Operators need to be aware of much more than the provision of wheelchair ramps when declaring that their properties and services are accessible.
When hosting guests with different disabilities, tourism suppliers should consider wheelchair sizes, capacity of accessible areas and more – but this comes at a cost.
“Since the early 2000s, around the televising of the Paralympic Games, there has been a lot more awareness of people with disabilities and their capabilities,” said Pam Taylor, owner of Flamingo Tours, a tour operator specialising in accessible travel in South Africa.
Pam said there was a sudden interest from the tourism industry in accessibility, and many people have contacted her asking how they can make their properties more accessible.
“You’ve got to start right from the parking lot. Can you get from there into the foyer in a wheelchair? Can you access an accessible room and all the facilities, the pools, gyms, bathrooms, restaurants, etc? Most accommodations find that it simply costs too much to change everything,” she said, adding that many of her clients with disabilities were very understanding.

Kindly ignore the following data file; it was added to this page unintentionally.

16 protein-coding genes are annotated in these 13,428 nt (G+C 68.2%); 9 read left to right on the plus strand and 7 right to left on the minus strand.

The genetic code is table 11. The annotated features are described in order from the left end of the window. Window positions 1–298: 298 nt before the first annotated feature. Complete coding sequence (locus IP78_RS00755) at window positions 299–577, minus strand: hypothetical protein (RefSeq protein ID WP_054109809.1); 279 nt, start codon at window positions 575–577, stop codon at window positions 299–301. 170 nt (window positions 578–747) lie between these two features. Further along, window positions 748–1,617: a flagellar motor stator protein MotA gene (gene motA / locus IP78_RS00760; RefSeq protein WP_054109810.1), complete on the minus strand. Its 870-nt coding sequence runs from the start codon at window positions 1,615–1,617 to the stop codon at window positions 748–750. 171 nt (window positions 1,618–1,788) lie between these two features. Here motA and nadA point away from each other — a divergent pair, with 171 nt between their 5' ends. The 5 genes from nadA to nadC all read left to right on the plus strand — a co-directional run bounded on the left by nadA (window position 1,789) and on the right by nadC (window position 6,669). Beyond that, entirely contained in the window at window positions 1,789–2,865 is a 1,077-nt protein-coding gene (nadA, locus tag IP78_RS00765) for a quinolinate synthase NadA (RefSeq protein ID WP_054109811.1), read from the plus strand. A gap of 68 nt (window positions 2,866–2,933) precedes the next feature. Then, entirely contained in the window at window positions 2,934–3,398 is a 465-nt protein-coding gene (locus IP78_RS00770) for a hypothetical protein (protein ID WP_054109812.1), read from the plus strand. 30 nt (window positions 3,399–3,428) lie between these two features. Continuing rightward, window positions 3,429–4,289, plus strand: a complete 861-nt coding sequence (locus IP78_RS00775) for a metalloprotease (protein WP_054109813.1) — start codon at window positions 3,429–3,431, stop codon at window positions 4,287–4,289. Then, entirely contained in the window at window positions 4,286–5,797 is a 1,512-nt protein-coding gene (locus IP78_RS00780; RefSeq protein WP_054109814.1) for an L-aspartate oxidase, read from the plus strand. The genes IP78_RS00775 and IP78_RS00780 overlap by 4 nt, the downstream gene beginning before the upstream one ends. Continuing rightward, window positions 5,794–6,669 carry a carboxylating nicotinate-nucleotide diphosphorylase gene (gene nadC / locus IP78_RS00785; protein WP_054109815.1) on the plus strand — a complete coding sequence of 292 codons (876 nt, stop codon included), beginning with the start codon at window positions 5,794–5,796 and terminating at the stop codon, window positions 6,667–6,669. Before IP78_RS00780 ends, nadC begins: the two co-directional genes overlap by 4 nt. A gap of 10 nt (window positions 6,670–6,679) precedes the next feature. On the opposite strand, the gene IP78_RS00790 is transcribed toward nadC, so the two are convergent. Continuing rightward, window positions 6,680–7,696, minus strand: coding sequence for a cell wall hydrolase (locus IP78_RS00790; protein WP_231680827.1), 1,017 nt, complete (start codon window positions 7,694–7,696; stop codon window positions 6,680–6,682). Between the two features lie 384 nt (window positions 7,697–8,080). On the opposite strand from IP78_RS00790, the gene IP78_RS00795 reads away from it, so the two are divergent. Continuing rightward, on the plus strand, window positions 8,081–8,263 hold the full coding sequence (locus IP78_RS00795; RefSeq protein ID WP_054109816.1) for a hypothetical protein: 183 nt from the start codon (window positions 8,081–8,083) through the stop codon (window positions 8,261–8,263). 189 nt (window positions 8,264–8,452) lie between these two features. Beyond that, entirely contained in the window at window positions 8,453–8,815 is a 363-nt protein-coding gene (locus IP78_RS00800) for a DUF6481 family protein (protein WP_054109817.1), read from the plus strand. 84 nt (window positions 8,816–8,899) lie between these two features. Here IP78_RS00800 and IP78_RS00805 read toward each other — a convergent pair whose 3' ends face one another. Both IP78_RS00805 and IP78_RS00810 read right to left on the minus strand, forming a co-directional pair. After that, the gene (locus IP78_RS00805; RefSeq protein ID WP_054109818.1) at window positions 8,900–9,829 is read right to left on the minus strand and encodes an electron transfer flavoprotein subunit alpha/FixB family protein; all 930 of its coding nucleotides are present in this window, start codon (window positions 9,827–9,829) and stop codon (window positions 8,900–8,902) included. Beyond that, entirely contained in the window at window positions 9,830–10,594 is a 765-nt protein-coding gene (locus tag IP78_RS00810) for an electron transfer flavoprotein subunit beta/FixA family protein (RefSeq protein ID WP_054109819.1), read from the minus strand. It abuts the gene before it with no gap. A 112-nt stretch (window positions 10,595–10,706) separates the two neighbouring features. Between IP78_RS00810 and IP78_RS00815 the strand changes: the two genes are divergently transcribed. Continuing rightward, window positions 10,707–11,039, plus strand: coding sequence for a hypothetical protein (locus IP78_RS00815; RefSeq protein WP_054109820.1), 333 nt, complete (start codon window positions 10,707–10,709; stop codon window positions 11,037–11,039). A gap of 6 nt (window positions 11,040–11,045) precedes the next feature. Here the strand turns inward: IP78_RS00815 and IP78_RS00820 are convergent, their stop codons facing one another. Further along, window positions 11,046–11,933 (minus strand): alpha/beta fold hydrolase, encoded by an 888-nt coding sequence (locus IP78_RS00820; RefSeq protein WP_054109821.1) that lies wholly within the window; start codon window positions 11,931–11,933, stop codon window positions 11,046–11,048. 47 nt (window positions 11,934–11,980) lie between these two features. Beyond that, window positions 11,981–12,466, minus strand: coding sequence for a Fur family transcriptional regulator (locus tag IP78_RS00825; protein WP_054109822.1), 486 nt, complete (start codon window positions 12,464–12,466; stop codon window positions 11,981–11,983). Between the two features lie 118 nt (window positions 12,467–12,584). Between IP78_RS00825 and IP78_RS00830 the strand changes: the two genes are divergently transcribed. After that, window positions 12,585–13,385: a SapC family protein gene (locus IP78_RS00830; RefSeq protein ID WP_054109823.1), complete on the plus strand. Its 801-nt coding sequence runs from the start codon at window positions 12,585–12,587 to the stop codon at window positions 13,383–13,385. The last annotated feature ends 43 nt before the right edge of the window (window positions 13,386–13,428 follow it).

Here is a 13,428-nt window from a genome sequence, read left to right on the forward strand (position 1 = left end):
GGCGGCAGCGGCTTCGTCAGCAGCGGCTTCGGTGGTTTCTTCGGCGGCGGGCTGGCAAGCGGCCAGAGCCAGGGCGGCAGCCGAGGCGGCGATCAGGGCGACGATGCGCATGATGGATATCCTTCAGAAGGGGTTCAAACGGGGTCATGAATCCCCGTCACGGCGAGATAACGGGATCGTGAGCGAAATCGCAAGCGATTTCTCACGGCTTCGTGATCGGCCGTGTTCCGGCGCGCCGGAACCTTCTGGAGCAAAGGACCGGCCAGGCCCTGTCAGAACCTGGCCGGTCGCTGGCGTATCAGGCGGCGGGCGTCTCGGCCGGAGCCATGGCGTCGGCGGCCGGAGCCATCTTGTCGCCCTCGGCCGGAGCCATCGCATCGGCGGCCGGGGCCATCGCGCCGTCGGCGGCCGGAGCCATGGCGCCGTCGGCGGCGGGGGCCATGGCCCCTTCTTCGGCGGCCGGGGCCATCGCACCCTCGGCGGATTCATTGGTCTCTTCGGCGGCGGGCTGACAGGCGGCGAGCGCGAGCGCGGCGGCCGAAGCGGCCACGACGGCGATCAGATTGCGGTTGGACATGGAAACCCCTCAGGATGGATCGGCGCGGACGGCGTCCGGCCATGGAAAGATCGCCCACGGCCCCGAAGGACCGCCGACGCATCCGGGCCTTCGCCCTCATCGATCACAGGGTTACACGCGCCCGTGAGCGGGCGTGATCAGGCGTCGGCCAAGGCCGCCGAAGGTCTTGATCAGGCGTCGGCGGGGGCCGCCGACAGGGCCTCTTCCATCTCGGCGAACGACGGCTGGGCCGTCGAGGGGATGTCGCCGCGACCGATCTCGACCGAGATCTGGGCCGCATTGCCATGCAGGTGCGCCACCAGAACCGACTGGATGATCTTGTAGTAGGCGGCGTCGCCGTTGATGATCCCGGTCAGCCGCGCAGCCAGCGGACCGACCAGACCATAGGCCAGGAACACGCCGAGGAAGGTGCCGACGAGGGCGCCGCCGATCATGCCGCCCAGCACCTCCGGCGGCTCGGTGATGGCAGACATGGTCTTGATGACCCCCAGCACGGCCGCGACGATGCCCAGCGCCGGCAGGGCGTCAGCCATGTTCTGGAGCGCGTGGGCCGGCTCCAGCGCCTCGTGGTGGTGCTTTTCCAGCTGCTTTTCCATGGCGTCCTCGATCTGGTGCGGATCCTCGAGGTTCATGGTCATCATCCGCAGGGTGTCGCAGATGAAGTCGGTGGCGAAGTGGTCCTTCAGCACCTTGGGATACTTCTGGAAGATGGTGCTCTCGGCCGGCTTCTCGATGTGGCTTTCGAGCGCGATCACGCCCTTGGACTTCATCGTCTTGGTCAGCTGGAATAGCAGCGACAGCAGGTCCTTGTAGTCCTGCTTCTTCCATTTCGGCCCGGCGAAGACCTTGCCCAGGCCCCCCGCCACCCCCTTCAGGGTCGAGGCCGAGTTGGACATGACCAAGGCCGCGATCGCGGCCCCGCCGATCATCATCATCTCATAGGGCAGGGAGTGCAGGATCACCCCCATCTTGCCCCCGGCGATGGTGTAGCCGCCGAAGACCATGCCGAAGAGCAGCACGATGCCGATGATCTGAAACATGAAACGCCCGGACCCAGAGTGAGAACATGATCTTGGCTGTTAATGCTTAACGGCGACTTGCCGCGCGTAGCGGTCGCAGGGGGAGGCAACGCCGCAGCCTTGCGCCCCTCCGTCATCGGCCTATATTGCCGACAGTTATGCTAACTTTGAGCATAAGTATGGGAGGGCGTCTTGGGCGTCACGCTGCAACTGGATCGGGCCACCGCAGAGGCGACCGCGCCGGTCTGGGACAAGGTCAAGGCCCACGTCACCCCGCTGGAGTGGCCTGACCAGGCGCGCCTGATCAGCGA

“Most of them just appreciate the effort where they see it and don’t make a fuss if they can’t necessarily access the pool, for example.”
Pam emphasised that when designing accessible spaces there was no ‘one-size-fits-all’. “There are so many variations and people’s abilities really depend on their particular case.”
She told Travel News that in Cape Town, accessibility was relatively manageable, but that venturing anywhere more rural posed difficulties. It is a priority of Cape Town to make tourism universally accessible, as part of its responsible tourism recovery plan.
The city will play host to the winners’ exhibition for the Universal Accessibility Hub’s (UAH) disability access photography competition. To raise awareness for accessibility in tourism, UAH has launched a competition for photographs that showcase the participation of people with disabilities in tourism activities.
The winner will be announced on International Disability Day, December 3, at Cape Town’s Artscape Theatre.